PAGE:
There will also be approximately 20 exhibitors on-hand that understand laboratory and QA needs and can provide the products that will help make your job more efficient with the newest and best technology available.
WLA’s reputation is that of one of the best educational organizations available to us in the state of Wisconsin! Invest in two of the most informational days you can by joining us September 16 & 17 in Madison. We will be featuring our color-coded products, including the new UST brushes & brooms; data loggers, allergen test kits, 3M Petrifilm and more!
Register here today: http://www.wisconsinlabassociation.org/fallworkshop.htm
Benjamin Franklin is famously quoted as saying, “An investment in knowledge pays the best interest.” In the food industry, this old adage is put to the test each time consumers open up a food product or sit down for a meal. The ability to create a safe and high-quality product demands critical thought, innovation, vigilance, and a willingness to seek out best practices. The return on this investment comes in creating a product one can be proud of and in protecting the best interests and health of one’s customers.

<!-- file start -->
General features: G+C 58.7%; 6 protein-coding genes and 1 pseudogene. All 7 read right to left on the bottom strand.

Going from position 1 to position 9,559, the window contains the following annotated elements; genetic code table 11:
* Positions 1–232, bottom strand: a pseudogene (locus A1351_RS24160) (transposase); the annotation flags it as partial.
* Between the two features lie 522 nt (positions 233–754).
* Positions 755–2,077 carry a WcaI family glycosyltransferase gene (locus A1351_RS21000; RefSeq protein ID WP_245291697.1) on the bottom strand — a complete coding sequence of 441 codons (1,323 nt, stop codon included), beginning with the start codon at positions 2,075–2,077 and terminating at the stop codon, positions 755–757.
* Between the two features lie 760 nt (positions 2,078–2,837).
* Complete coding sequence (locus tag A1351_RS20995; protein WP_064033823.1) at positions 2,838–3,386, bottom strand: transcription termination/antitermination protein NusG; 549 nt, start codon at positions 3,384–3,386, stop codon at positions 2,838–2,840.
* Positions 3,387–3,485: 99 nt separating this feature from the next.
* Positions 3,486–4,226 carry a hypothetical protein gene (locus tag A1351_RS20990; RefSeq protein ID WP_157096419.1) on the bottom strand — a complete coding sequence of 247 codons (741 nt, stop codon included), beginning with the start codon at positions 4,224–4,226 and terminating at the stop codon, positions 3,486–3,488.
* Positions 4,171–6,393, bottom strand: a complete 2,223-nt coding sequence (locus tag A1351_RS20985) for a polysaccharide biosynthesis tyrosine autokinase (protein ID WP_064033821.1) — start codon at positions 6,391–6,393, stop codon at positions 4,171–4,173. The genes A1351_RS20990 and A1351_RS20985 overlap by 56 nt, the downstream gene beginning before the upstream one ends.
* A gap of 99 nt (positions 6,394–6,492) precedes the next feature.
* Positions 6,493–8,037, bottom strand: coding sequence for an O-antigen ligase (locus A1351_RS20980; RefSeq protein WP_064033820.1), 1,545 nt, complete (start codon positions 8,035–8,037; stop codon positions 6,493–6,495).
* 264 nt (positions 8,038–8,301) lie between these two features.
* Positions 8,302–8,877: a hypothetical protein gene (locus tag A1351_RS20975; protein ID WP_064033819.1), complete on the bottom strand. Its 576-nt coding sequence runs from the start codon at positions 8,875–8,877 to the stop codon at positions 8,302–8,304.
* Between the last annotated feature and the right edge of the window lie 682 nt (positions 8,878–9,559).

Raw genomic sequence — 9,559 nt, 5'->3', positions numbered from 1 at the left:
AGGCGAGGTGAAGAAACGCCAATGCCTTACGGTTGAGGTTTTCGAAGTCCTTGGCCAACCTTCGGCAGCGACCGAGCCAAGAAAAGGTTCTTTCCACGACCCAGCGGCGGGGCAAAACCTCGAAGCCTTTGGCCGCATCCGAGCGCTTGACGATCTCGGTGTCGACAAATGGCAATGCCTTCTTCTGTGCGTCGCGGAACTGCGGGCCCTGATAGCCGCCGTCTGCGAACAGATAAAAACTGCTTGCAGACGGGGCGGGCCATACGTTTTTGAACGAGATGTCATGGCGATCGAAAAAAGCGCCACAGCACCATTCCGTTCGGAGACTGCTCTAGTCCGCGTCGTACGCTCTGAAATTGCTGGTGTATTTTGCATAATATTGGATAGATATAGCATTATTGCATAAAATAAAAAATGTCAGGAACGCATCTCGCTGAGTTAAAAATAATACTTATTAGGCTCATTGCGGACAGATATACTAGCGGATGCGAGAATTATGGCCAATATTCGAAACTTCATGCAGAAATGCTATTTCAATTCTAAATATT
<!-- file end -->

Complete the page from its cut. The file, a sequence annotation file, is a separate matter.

Yet, making sense of regulations, rules, and best practices can be somewhat daunting for the average producer. Small and medium-sized operations especially may view something as comprehensive as the Food Safety Modernization Act as an imposing and confusing path they are not sure how to navigate. So, how can one balance the want for excellence with these sometimes seemingly overwhelming demands placed on food industry interests? Simply put, the best weapon against being overwhelmed comes through education.
Nelson-Jameson is working with Cherney Microbiological Services to provide accessible educational opportunities for operations of all sizes and levels of experience. This April 21st-22nd, consider taking part in “Sanitation and Environmental Monitoring Essentials,” a course for employees involved in facility control programs where attendees will learn about food microbiology, sanitation, and environmental programs in an interactive environment. The course will be held in Green Bay, Wisconsin and an early registration discount is available through March 25th ($1195 early or $1295 after March 25th).
Contact us for additional information or to learn more about the course. We would like to know your ideas/thoughts on needed topics that you would like to see addressed in future courses and/or training opportunities, leave a reply in the comments section below or contact us at email@example.com.